It is too early to comment on what these changes to greening mean for Wales, and in particular for our Glastir schemes.  However I believe the regulations will now have the scope for me to design and implement good solutions that benefit our natural environment and recognise and fit with good farming practice and the environmental services the land provides.  

The Council has supported a permissive approach to such issues as limited ‘coupled’ financial support, areas of natural constraint, and young entrants.  I am content with the broad direction of travel because there is the means, but not the obligation, to introduce specific support for these matters under Pillar 1 or to address them using Pillar 2.  There are arguments for either approach and I am interested in the arguments that stakeholders may put forward through the current ’conversation’.   Similarly the modest flexibility to move funds between Pillars 1 and 2 is helpful for Wales.  

It is still uncertain when CAP reform will commence.  There is every indication that Pillar 1, direct farm payments, will now start in 2015.  Pillar 2 may still be introduced in 2014, which would pose significant challenges to ensure that both pillars complement each other.  I hope to have clarity on these points soon.  

Under the new EU institutional arrangements, the Council’s proposals now form the basis for further intensive negotiations – the so-called ‘trilogues’ between the Council, the Commission and the European Parliament, beginning on 11 April and continuing until late June.  I will take great interest in how matters progress and will continue to work with the Commission and the Presidency, and to continue my dialogue with MEPs.  I will also work closely with the UK’s Devolved Administrations and the UK Government as part of the UK team; my goal is to ensure that Welsh interests are both advanced and safeguarded.  There remains much detail to work out at an official level and my Department will be closely engaged with its UK counterparts and with the Commission.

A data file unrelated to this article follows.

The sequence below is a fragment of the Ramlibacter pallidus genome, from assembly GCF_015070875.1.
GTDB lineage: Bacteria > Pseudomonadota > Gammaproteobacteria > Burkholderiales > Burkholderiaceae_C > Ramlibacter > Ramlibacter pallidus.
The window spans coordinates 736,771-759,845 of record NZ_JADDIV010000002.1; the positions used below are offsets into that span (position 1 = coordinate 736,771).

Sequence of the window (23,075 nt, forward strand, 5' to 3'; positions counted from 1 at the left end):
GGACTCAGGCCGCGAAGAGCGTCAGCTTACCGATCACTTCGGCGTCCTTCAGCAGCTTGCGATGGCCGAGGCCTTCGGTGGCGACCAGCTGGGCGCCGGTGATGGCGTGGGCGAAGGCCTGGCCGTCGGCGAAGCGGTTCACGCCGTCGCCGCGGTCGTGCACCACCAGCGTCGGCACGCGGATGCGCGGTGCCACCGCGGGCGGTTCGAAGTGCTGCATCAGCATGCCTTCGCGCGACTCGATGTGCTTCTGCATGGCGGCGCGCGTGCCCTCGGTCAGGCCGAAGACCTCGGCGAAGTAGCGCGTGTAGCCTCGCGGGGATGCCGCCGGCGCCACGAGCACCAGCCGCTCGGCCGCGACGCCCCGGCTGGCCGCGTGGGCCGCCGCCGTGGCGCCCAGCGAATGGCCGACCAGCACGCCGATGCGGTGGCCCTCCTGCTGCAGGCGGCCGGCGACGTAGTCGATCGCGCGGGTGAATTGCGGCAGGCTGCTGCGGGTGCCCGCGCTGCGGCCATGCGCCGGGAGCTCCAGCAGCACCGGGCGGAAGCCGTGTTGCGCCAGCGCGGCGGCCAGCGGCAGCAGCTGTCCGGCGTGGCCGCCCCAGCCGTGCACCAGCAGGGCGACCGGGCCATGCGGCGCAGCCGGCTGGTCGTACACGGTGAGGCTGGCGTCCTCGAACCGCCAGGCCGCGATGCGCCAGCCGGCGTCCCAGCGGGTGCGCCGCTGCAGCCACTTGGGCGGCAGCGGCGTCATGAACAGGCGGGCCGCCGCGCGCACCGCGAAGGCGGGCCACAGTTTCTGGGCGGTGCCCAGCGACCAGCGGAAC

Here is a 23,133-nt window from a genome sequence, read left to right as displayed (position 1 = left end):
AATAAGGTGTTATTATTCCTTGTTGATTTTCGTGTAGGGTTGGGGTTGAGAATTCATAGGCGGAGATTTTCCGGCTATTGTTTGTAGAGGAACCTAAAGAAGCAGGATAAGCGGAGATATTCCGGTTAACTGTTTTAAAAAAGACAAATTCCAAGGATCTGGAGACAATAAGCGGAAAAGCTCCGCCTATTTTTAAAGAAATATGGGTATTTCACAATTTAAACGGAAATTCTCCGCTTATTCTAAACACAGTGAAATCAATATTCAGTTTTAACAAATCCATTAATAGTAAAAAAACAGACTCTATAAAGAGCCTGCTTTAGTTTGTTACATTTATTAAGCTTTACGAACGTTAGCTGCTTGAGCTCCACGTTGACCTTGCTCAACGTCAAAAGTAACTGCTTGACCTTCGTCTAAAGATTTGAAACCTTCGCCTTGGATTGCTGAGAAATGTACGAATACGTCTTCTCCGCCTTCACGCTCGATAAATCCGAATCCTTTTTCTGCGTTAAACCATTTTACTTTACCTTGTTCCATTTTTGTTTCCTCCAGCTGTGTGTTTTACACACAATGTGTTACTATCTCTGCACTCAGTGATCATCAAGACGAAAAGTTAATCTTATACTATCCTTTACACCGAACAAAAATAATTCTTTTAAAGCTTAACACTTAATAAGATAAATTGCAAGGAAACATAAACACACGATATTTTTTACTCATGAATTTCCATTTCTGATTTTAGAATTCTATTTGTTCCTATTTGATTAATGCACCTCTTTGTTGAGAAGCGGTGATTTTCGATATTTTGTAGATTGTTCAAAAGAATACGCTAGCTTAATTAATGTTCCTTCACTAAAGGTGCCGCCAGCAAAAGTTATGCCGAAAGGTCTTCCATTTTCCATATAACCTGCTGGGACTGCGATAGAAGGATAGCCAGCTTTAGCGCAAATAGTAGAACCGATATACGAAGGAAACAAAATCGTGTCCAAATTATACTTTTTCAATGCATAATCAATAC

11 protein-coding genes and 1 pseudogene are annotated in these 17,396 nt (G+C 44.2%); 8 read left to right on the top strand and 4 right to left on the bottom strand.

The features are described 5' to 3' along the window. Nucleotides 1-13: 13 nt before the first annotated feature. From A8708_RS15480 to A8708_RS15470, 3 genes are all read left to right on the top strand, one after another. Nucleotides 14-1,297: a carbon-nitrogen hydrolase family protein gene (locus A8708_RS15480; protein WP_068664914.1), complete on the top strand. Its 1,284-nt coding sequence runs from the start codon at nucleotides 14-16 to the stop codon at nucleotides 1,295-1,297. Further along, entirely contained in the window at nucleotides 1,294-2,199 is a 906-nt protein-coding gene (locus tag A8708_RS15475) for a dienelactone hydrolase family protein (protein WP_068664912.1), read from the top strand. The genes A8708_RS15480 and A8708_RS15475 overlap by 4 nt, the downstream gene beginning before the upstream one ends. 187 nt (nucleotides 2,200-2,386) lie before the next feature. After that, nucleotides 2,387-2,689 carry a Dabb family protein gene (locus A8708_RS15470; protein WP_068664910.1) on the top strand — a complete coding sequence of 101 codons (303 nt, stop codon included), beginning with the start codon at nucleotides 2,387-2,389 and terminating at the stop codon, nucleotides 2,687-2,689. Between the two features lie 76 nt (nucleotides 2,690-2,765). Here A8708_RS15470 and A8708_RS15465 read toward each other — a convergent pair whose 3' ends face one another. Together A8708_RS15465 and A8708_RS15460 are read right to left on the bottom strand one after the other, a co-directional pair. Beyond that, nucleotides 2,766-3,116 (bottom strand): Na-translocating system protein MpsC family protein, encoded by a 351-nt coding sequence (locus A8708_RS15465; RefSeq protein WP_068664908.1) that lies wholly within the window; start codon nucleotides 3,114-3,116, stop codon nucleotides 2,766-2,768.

I published papers about the Rural Development Plan and Direct Payments on 31 January and 6 February respectively, setting out the issues for Wales, describing payment modelling and the contextual work done to date, and inviting responses.   These are the latest parts of my ‘conversation’ with the farming industry and stakeholders about how Wales should implement CAP reform.  I look forward to feedback in late April and May.  In conjunction, I have held three large meetings with stakeholders about the Rural Development Plan and European Structural and Investment Funds and I have had three of six planned evening meetings with farmers and stakeholders about direct payments.  All meetings have been well attended and I have been impressed by the level of engagement and interest across Wales.  

This week’s Council outcome represents a significant step towards deciding the shape of the future CAP.  Assembly Members and stakeholders will be eager to know what decisions the Welsh Government will take.  The final form of the regulations has become clearer but the trilogues, and finalising the budget at both EU and UK level, will be challenging.  I am committed to the dialogue I have begun with stakeholders and wish to weigh up responses carefully before taking decisions.  The responses to my ’conversation’ and the meetings I am holding will help inform my decisions about CAP reform.  

Assuming this week’s progress is maintained I hope to be able to make decisions about CAP reform in the summer.  I would like to take this opportunity to thank Welsh Government officials who have worked hard to ensure that Welsh interests have been pitched during this process. I will update Assembly Members when there are further developments.

This statement is being issued during recess in order to keep members informed. Should members wish me to make a further statement or to answer questions on this when the Assembly returns I would be happy to do so.